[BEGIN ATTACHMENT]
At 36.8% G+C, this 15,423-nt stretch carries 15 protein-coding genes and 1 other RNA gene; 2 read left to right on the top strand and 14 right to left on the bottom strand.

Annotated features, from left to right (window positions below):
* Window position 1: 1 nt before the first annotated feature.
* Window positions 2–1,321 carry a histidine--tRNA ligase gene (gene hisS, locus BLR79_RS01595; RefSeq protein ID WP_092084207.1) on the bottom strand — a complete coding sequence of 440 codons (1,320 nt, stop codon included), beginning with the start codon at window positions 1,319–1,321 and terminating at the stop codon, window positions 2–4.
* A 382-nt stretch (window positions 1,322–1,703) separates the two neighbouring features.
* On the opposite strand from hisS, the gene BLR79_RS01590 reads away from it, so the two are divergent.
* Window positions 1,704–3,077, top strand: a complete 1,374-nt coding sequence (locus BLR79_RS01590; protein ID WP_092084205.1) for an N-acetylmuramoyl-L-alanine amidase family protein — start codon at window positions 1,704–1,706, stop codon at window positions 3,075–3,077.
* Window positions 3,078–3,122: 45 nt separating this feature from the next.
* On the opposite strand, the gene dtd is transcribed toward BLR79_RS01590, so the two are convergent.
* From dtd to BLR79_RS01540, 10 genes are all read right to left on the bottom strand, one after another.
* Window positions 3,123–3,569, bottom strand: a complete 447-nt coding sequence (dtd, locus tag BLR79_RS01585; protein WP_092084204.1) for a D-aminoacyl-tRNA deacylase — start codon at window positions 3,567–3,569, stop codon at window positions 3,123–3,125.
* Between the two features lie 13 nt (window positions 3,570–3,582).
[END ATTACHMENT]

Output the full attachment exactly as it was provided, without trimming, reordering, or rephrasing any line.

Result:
At 36.8% G+C, this 15,423-nt stretch carries 15 protein-coding genes and 1 other RNA gene; 2 read left to right on the top strand and 14 right to left on the bottom strand.

Annotated features, from left to right (window positions below):
* Window position 1: 1 nt before the first annotated feature.
* Window positions 2–1,321 carry a histidine--tRNA ligase gene (gene hisS, locus BLR79_RS01595; RefSeq protein ID WP_092084207.1) on the bottom strand — a complete coding sequence of 440 codons (1,320 nt, stop codon included), beginning with the start codon at window positions 1,319–1,321 and terminating at the stop codon, window positions 2–4.
* A 382-nt stretch (window positions 1,322–1,703) separates the two neighbouring features.
* On the opposite strand from hisS, the gene BLR79_RS01590 reads away from it, so the two are divergent.
* Window positions 1,704–3,077, top strand: a complete 1,374-nt coding sequence (locus BLR79_RS01590; protein ID WP_092084205.1) for an N-acetylmuramoyl-L-alanine amidase family protein — start codon at window positions 1,704–1,706, stop codon at window positions 3,075–3,077.
* Window positions 3,078–3,122: 45 nt separating this feature from the next.
* On the opposite strand, the gene dtd is transcribed toward BLR79_RS01590, so the two are convergent.
* From dtd to BLR79_RS01540, 10 genes are all read right to left on the bottom strand, one after another.
* Window positions 3,123–3,569, bottom strand: a complete 447-nt coding sequence (dtd, locus tag BLR79_RS01585; protein WP_092084204.1) for a D-aminoacyl-tRNA deacylase — start codon at window positions 3,567–3,569, stop codon at window positions 3,123–3,125.
* Between the two features lie 13 nt (window positions 3,570–3,582).